Designing Instruction means the designer applies intention to as many effective aspects of instruction as appropriate. Designing instruction means focusing on what is taught, how it is taught and why the instruction exists. Designing Instruction means less wasted time for the instructor and for the learners because there is a structure that provides the underlying framework that is necessary to create and implement effective instruction. You start with the first things first!
“It’s the analysis, stupid…”
Freud – Exploring the Unconscious Mind. (2006, August 30). Retrieved May 9, 2017, from https://www.flickr.com/photos/onefromrome/228705707
How many times does everyone just start doing something, anything, just to feel productive rather than taking a moment and defining the problem? How many instances in life is some piece of communication aimed at the wrong audience? How often are the needs of those involved, not just the guest but also the employees or the bystanders or those in the future not taken into the slightest consideration? It seems so intuitive to begin at the beginning, when the best place to begin is the end. Knowing where you want to go lets you see how to get there and having an inkling of the workings of Instructional Design makes that journey smoother and the chance of getting to the destination.
Instructional Design requires empathy on the part of the designer. They need to be able to see things from many different perspectives, not just the users but also the facilitators. One must understand the audience in order to design for it. They also need an understanding of visual design principles to create products that are appealing to look at as well as cognitive and learning theory. They must be flexible problem solvers because plans will always change due to unforeseen exigencies but the end goal mustn’t be lost. They need to be organized and focused to manage complex projects in a never ending cycle of creation, evaluation and improvement. They can never actually be satisfied because satisfaction is the enemy of innovation and excellence.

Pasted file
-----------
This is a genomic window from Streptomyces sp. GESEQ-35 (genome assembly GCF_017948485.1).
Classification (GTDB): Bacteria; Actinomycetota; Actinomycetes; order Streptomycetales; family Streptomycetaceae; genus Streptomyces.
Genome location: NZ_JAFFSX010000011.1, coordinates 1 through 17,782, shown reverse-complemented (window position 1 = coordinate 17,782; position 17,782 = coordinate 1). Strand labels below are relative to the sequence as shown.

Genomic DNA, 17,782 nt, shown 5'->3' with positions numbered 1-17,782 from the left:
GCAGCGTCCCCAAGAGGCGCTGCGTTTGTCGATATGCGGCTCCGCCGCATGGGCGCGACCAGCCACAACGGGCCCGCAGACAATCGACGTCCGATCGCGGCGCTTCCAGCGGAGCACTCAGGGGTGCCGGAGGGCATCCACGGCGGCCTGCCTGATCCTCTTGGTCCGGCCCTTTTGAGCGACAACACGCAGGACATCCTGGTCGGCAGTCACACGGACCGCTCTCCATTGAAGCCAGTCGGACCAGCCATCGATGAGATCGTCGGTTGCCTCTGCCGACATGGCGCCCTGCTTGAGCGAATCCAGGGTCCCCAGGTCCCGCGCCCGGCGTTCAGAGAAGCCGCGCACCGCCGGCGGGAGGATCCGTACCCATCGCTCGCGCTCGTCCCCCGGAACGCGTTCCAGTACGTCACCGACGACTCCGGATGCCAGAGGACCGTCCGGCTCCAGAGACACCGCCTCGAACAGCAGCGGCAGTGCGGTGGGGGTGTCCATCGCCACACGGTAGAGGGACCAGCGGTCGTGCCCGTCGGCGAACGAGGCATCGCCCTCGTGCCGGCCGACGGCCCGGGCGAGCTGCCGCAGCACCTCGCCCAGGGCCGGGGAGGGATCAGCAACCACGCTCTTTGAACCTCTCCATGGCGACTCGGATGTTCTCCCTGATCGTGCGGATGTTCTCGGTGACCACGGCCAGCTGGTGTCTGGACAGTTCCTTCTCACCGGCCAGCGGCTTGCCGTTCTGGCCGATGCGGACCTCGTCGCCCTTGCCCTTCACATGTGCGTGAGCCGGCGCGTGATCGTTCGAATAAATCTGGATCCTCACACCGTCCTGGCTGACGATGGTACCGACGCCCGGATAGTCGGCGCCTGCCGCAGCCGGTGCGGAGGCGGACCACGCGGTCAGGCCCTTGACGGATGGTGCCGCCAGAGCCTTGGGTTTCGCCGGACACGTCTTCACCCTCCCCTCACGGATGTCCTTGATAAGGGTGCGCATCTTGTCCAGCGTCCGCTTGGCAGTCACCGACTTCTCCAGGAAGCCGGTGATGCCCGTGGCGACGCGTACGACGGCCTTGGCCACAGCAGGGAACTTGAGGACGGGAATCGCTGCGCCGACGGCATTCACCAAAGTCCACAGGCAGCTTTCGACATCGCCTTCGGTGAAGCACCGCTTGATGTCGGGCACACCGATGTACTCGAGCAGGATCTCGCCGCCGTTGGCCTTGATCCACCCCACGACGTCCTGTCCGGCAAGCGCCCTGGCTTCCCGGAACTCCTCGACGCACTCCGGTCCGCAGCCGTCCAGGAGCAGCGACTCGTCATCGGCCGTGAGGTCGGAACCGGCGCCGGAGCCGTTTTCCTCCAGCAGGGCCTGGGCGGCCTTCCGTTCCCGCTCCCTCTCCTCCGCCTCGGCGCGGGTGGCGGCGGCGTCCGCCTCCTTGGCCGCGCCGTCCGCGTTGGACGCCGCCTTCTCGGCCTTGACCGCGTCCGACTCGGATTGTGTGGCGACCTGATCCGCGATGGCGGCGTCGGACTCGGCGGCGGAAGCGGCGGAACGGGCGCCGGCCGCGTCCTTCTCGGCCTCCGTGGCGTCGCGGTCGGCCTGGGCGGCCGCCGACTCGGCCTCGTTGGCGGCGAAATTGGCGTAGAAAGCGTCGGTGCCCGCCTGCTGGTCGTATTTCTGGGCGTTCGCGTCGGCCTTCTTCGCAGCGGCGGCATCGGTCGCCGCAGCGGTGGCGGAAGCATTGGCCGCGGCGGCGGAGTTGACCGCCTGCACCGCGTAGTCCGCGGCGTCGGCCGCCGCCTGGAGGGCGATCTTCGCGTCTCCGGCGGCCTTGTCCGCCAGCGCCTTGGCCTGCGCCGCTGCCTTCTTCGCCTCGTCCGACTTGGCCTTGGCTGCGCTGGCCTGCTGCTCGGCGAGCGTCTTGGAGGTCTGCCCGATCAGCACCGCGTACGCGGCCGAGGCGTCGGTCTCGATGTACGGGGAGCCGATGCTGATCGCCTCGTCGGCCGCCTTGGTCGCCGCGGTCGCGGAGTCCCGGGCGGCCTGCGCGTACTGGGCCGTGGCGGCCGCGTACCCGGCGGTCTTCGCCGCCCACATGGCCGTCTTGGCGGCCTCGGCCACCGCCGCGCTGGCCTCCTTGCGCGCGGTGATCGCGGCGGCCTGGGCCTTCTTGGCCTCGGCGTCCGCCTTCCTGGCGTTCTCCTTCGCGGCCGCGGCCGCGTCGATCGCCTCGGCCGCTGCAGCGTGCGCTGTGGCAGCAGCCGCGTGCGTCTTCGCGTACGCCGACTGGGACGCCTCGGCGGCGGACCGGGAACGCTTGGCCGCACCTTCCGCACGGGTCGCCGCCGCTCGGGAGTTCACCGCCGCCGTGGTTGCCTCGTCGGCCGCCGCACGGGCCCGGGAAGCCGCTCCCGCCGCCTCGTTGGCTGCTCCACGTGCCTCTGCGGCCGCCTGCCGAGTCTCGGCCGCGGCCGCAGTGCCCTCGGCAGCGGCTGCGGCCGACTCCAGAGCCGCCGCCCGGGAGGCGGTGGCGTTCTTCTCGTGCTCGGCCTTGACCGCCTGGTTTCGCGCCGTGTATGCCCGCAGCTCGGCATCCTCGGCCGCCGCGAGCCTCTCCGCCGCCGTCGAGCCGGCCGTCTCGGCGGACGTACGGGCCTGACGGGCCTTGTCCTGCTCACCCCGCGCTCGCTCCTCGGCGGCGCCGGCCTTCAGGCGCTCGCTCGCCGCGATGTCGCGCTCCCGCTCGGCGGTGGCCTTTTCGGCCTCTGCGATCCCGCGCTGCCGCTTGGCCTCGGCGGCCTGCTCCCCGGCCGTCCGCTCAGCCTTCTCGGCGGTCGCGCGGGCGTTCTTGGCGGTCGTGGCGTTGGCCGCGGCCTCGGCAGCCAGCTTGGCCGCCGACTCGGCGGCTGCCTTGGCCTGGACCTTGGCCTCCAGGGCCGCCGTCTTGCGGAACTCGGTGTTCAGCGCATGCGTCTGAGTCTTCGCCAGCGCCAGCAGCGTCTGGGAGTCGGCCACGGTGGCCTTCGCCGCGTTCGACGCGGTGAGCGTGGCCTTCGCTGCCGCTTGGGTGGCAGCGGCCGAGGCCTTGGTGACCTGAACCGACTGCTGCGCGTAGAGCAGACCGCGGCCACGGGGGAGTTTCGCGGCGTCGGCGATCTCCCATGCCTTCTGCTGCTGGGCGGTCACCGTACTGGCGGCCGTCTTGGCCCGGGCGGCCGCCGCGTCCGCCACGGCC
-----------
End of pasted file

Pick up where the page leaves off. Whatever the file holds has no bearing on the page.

The designer is charged with creating a focused product that is attractive looking, appeals to users of diverse abilities and interests who also have different learning preferences and construct it in such a way that makes it more likely to be stored and recalled by the learner. Effective design means engaging usability for intended instructors and the learners who easily gain and retain the information being presented, assess that knowledge in a meaningful way and constantly look for ways to increase feedback and improve the process as simply as possible in as many ways as possible.